As a practicing physician, I ran for office as a voice for health. I seek to lead the way in building bridges in today’s politically polarized atmosphere, by working to balance the needs of the entire community in areas of access to and affordability of healthcare, justice and personal safety, the environment, education, and the economy.
I was raised on the principles of service, honesty, generosity and faith, by parents who encouraged hard work, open mindedness, and asking questions. As a commissioner, I will encourage citizen engagement in discussions of unmet needs in our community, and will support inclusive policies and a balanced budget.
Dr. Fran Bruder Melgar, 59, has been a resident of the 11th district for 25 years. She is a pediatrician and internist at Intercare Community Health Network in Pullman, MI. The Southfield, Michigan native is a 1983 graduate of Kalamazoo College, and a 1988 graduate of Michigan State University College of Human Medicine. Fran lives in the Wood Glen Estates neighborhood and is the loving mother of Brianna-27, Danielle-26, Sarah-23, Ryan-21, and Austin Melgar-(deceased).
Fran’s history of public service includes:
Board member of Residential Opportunities, Inc. of Kalamazoo
Medical mission work in the Ivory Coast, Ghana and the Dominican Republic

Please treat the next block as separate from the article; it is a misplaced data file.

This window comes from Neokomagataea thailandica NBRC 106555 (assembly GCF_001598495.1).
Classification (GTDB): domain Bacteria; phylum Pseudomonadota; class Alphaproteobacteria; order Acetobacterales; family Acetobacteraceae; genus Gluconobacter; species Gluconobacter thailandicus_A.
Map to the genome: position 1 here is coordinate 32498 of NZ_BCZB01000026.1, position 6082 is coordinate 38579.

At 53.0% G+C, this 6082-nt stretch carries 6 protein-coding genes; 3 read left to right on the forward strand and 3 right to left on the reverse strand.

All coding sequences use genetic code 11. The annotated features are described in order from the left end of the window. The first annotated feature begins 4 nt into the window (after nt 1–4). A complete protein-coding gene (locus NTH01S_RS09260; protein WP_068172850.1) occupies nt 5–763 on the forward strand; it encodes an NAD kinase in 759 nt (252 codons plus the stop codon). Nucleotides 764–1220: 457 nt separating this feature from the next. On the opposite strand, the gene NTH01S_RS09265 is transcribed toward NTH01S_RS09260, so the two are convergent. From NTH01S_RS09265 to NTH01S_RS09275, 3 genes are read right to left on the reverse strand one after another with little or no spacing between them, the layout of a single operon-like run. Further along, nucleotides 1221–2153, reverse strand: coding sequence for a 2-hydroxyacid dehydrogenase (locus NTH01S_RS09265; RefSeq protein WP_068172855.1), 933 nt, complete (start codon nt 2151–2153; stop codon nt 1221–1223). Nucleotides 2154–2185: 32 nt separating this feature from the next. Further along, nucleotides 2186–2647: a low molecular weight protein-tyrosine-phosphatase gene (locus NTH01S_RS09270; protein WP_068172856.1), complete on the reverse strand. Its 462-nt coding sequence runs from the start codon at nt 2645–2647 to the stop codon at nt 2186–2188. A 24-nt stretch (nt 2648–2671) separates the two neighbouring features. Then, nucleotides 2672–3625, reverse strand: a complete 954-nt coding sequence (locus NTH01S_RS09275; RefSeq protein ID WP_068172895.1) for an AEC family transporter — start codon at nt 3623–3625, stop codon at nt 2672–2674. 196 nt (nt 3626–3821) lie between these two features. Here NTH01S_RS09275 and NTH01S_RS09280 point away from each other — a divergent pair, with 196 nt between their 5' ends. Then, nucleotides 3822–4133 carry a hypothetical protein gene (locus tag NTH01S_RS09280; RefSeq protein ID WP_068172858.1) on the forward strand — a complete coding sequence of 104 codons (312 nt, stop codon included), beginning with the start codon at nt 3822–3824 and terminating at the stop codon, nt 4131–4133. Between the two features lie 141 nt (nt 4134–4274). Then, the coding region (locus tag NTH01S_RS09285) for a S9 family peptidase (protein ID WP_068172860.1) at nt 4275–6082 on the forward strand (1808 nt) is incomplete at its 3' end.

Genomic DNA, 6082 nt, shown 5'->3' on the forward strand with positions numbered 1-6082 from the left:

Volunteer at Peace House of Kalamazoo
Volunteer at Outreach 360 (formerly known as Orphanage Outreach) in Nicaragua
Volunteer at ARCAS, an animal refuge in Guatemala.
In addition, she is an active member of the League of Women Voters Kalamazoo Area, Just Faith, MOMS Demand Action, cofounder of The Science Club of Kalamazoo/Portage, and is an active member of St. Thomas More Catholic Student Parish.
The Power of Community
Fran's candidacy was inspired, in part, by gratitude born of a personal experience of the positive power of community here in Kalamazoo County. In 2008, the Melgars lost the youngest of their five children, Austin Melgar, to cancer. “Friends, neighbors, caregivers and complete strangers rallied behind my family throughout Austin's illness. They gave us strength and helped us survive the unbearable. With their help, burdens were lifted, and suffering turned into healing. I saw a level of compassion and giving that will guide my actions in my role as a County Commissioner.”